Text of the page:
#NoBanNoWall: A Week of D.C. Protests Against Trump’s Immigration Ban

D.C. community organizers—led by the Muslim American Women’s Policy Forum—rallied in Freedom Plaza on Thursday, January 26 to demand that local politicians stand up “in support of the refugee community in D.C. and to stand against Islamophobia as manifested in these executive orders.” Lauryn Gutierrez/Rewire
“What color is your respect?” Protesters in Freedom Plaza watch the crowd grow as dusk falls over D.C. on January 26, 2017. Many believe Trump’s policies target not only communities of Islamic faith, but also those of immigrants and LGBTQ people. Lauryn Gutierrez/Rewire
Thousands of people gathered on Sunday, January 29, outside the White House to stand in solidarity with refugees and immigrants targeted by the Trump administration. Lauryn Gutierrez/Rewire
Sen. Kamala Harris (D-CA) leads a chant of “No hate, no fear, refugees are welcome here!” after her remarks to the crowd. Lauryn Gutierrez/Rewire
A crowd marches for #NoBanNoWall on January 29, pouring down 15th Street to Pennsylvania Avenue toward the U.S. Capitol chanting “The people, united, will never be divided!” Lauryn Gutierrez/Rewire
At least a thousand people scrapped their plans to march to the U.S. Capitol to protest, settling instead in front of the Trump Hotel on January 30. Lauryn Gutierrez/Rewire
After observing from a distance for over an hour, police move in to reinforce the barrier between the massive crowd and the front steps of Trump Hotel on January 29. Lauryn Gutierrez/Rewire
On January 29, protesters remain seated outside the front of Trump Hotel despite the presence of the police. Drumming and chanting kept the crowd energetic—and very loud. Lauryn Gutierrez/Rewire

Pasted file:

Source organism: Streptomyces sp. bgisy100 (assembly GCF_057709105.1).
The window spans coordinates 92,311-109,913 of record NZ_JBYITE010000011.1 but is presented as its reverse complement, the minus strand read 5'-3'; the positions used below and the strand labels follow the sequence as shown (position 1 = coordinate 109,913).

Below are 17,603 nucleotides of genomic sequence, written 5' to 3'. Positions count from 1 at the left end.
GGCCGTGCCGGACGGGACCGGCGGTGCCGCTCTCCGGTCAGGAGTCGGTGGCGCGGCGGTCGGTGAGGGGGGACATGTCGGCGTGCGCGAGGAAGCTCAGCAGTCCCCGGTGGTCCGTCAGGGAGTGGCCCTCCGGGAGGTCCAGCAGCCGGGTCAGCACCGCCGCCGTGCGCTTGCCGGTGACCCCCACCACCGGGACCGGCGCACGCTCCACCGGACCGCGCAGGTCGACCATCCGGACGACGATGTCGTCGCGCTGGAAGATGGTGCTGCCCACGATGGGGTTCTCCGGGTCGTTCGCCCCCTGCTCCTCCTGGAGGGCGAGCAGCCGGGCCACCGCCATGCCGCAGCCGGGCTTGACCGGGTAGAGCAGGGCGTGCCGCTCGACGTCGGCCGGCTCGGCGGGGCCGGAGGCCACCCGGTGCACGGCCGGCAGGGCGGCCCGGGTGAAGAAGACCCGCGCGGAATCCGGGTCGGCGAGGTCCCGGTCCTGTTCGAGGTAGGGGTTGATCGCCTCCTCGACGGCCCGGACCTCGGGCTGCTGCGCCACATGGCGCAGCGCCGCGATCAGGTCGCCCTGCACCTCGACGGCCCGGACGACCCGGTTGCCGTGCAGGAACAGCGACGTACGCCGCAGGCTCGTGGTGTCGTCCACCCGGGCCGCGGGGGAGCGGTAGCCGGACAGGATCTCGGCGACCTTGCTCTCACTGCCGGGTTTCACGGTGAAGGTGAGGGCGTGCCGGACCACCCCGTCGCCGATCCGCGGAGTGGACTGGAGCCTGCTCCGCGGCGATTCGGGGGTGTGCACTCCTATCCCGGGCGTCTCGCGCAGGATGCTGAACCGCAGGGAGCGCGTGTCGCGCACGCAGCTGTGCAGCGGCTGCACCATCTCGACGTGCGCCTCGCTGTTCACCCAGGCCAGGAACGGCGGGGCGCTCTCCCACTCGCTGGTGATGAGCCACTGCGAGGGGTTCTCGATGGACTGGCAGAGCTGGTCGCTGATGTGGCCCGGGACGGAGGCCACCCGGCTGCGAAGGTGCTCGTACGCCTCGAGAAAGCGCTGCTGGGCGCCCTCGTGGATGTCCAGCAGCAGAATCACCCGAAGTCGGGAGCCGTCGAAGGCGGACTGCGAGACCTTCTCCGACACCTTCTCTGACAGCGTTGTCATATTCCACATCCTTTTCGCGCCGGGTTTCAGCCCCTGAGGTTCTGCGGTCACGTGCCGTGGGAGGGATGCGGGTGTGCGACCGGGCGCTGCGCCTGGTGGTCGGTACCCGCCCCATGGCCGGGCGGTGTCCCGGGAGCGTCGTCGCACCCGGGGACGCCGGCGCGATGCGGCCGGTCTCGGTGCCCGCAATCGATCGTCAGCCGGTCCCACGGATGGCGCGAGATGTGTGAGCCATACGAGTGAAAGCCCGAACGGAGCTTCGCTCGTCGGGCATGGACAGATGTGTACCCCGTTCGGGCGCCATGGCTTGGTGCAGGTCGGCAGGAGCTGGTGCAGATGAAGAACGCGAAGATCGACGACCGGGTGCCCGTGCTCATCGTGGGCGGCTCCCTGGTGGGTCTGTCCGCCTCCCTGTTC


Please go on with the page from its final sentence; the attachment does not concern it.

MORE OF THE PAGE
This Iranian-American woman climbed the steps of Trump Hotel during the protest on January 29. Iran is one of the seven countries from which immigration will be severely restricted under Trump’s executive order. Lauryn Gutierrez/Rewire
Senate Minority Leader Chuck Schumer (D-NY) and House Minority Leader Nancy Pelosi (D-CA) led a vigil and press conference at the Supreme Court on January 30. Before remarks began, they led the crowd in singing the American classic, “This Land Is Your Land.” Lauryn Gutierrez/Rewire
Sen. Al Franken’s (D-MN) state has the largest Somali population in the country. Somalia is one of the countries listed in Trump’s travel ban. “In Minnesota, our Somalis are Americans, and we vote them homecoming queen!” Franken said, sharing a story of a Minnesota family he came to know. “This executive order is wrong, and worse than that, it’s dangerous to everyone around the world. This is not America.” Lauryn Gutierrez/Rewire
Following the remarks of many Democratic leaders, a woman stands between the U.S. Capitol, pictured behind her, and the Supreme Court, as the crowd gathered near the steps roars in resistance to President Trump: "We will not go away, welcome to your tenth day!" Lauryn Gutierrez/Rewire
Amid the #NoBanNoWall events this week, leaders from the historic Women’s March on Washington held a press conference at the U.S. Capitol on January 31, opposing Trump’s nominations of Sen. Jefferson Beauregard Sessions III (R-AL) for U.S. Attorney General and Betsy DeVos for Secretary of Education. Lauryn Gutierrez/Rewire
On February 1, Gold Star father Khizr Khan, whose son Humayun Khan was killed in action while serving in Iraq, spoke at a press conference as a guest of Rep. Keith Ellison (D-MN), who called Khizr Khan the "greatest patriot" he's ever known. Khan had a strong message for President Trump: “Your children’s mothers are immigrants! Don’t you have any concern for immigration to this country? I speak ... for the children and the families stranded at the airports …. The president cannot act based on malice. His malice was proven when he was using his prerogative to issue this executive order ... by his conversation with Rudy Giuliani: ‘I want to create a Muslim ban, tell me a legal way.’ In the court of law, it is called trying to deceive our legal system, trying to deceive our Constitution. It will not stand.” Lauryn Gutierrez/Rewire

This past week featured a flurry of activism following the executive orders of President Donald Trump in Washington, D.C. Those orders immediately halted refugee admissions to the United States, banned entry of people from several Muslim majority countries, and toughened screening procedures for immigrants—commonly interpreted as an anti-Muslim ban. Citizens and politicians joined human rights advocacy organizations at the White House, Trump Hotel, U.S. Capitol, and the steps of the Supreme Court to say: #NoBanNoWall.

Rewire was on the ground to bring you a glimpse of the recent resistance in D.C.